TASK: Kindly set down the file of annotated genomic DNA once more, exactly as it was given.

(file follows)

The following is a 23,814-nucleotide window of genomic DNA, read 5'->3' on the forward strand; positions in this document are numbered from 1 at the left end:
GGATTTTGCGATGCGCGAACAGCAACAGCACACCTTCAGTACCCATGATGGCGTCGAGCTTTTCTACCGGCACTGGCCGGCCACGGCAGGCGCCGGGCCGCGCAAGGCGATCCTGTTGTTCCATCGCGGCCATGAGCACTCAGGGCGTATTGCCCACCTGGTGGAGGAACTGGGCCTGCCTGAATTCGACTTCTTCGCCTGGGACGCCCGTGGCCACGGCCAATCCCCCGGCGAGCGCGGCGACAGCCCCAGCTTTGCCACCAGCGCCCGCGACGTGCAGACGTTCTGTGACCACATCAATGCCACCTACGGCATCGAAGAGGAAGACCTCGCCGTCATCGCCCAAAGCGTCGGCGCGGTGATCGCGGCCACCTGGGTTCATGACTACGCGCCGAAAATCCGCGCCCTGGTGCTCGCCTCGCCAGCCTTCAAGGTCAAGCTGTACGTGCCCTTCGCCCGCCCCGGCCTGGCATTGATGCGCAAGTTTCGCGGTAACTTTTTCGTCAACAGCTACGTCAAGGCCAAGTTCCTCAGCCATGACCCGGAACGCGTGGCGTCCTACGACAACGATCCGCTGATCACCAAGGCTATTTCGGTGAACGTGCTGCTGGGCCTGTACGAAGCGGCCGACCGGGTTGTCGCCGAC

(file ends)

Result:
The following is a 23,814-nucleotide window of genomic DNA, read 5'->3' on the forward strand; positions in this document are numbered from 1 at the left end:
GGATTTTGCGATGCGCGAACAGCAACAGCACACCTTCAGTACCCATGATGGCGTCGAGCTTTTCTACCGGCACTGGCCGGCCACGGCAGGCGCCGGGCCGCGCAAGGCGATCCTGTTGTTCCATCGCGGCCATGAGCACTCAGGGCGTATTGCCCACCTGGTGGAGGAACTGGGCCTGCCTGAATTCGACTTCTTCGCCTGGGACGCCCGTGGCCACGGCCAATCCCCCGGCGAGCGCGGCGACAGCCCCAGCTTTGCCACCAGCGCCCGCGACGTGCAGACGTTCTGTGACCACATCAATGCCACCTACGGCATCGAAGAGGAAGACCTCGCCGTCATCGCCCAAAGCGTCGGCGCGGTGATCGCGGCCACCTGGGTTCATGACTACGCGCCGAAAATCCGCGCCCTGGTGCTCGCCTCGCCAGCCTTCAAGGTCAAGCTGTACGTGCCCTTCGCCCGCCCCGGCCTGGCATTGATGCGCAAGTTTCGCGGTAACTTTTTCGTCAACAGCTACGTCAAGGCCAAGTTCCTCAGCCATGACCCGGAACGCGTGGCGTCCTACGACAACGATCCGCTGATCACCAAGGCTATTTCGGTGAACGTGCTGCTGGGCCTGTACGAAGCGGCCGACCGGGTTGTCGCCGAC